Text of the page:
As part of a new weekly column, SFR takes a gander at Santa Fe's culinary landscape through short interviews with those at the helm: chefs. This week, we put La Boca executive chef and owner James Campbell Caruso in the hot seat to learn what he's cooking, where he eats and even what's in his home kitchen. ---
Caruso became interested in cooking as a child growing up in a Basque, Italian home in Boston, Mass. There, he watched his mother, grandmother and others in his family whip up a mixed bag of Mediterranean cuisine.
Since then, his career has taken him from Andalusia, Spain, to the James Beard House in New York City, New York.
After Caruso moved to Santa Fe in 1997, he took a job as sous chef under Kelly Rogers at La Casa Sena. From there, he became executive chef at El Farol. He made a name for himself there and even published a cookbook. But all the while he dreamed of having his own place. That dream was realized in 2006 when Caruso and his wife, Leslie, opened La Boca. La Boca turns out traditional Spanish tapas with a modern twist in a tiny bistro just a block away from the Plaza.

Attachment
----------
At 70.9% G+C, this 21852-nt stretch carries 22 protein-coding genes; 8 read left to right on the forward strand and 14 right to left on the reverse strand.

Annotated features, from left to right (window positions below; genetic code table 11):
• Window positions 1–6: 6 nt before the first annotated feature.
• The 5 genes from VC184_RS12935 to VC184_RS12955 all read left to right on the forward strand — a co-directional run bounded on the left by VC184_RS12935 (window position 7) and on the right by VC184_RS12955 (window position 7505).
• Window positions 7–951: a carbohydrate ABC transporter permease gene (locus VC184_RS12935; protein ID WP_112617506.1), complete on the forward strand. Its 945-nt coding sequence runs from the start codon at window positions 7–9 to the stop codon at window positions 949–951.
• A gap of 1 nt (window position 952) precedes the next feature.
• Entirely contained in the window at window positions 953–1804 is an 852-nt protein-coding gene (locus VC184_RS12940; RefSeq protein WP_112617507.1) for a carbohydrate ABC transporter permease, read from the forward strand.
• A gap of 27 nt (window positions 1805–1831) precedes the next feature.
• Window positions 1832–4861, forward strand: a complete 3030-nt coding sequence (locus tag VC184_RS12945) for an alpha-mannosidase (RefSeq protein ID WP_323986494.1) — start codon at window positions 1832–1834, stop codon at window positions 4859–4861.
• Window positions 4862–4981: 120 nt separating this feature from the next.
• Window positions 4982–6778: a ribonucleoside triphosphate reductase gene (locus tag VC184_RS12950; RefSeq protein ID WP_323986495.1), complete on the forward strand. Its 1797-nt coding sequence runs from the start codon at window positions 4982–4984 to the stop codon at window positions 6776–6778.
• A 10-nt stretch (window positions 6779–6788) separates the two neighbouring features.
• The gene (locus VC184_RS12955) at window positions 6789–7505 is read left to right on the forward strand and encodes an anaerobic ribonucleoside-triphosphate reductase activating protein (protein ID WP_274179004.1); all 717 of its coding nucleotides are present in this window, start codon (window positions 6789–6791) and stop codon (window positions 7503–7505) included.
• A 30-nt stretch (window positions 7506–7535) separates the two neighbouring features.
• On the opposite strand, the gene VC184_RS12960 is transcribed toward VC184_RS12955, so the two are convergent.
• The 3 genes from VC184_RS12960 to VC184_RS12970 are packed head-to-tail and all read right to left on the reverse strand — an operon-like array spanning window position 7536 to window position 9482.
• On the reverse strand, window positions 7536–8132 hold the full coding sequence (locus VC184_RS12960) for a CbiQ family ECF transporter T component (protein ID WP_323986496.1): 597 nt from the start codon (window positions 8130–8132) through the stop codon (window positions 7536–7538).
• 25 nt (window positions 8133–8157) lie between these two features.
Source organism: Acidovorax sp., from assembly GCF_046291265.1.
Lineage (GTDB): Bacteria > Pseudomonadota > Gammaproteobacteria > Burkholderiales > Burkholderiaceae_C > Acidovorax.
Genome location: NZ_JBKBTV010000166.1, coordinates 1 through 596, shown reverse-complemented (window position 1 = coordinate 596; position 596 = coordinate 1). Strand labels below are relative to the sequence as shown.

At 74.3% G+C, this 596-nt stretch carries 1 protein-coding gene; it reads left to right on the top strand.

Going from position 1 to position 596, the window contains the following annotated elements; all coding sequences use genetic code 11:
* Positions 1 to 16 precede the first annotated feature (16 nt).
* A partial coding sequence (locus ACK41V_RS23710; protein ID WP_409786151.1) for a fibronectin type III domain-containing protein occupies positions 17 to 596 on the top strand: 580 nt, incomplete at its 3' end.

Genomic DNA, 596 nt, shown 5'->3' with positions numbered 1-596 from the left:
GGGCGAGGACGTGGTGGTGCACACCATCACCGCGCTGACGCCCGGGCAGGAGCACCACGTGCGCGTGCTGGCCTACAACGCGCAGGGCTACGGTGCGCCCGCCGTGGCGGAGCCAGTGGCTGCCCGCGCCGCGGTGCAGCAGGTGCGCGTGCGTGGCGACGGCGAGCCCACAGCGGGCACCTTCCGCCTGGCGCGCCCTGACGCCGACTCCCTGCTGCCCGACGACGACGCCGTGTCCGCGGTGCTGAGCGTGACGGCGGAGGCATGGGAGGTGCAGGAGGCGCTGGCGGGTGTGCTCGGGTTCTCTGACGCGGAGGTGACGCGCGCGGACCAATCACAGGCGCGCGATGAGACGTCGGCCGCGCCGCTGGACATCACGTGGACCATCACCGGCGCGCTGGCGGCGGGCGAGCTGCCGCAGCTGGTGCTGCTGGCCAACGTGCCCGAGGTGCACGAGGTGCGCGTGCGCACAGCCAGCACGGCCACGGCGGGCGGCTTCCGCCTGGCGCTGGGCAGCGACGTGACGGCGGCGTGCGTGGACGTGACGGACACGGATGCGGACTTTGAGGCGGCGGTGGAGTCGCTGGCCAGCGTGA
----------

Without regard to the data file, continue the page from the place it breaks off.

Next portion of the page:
SFR: In one word, how would you describe the food scene in Santa Fe?
JCC: Progressive. My hope is that it's moving toward more ethnic diversity, kind of like you'd see in most cities.
What's the weirdest thing in your refrigerator at home?
Hmm, I don't know if i can say. A cigar. A special cigar for the just right moment.
Do you have an aversion to any particular foods?
Not really. Foods that aren't cooked well I guess. It's all good. I like to eat.
What's the coolest thing you've ever made?
My wife and I once made a milagro cookie cross. It was this huge edible black cookie, and we made milagro shaped cookies to stick to it.
What's the worst thing someone can do in your kitchen?
Lose their cool. It's hard enough in there. I like to keep it all at an even keel and just enjoy cooking the food without worrying about how much work it is.
Have you ever totally freaked out and lost your temper during service?
No. Not during service. I try to save it for after. I'm pretty easy to get along with. I'm easy going to the extreme. Most people think of chefs as these cleaver wielding maniacs, but I think it really shows in the food if you're pissed off all the time.
What takes the edge off after service?
What's your death row meal?
Linguine with clams.
What would you be doing if you weren't a chef?
I don't know. I'd probably be begging for change. Maybe I'd be playing music for change. I'd be busking.
What's your second favorite restaurant in Santa Fe?
Plaza Café south side. I kind of miss having the downtown location, but they're different. Santa Fe doesn't have that much straight forward New Mexican food.
72 W Marcy St.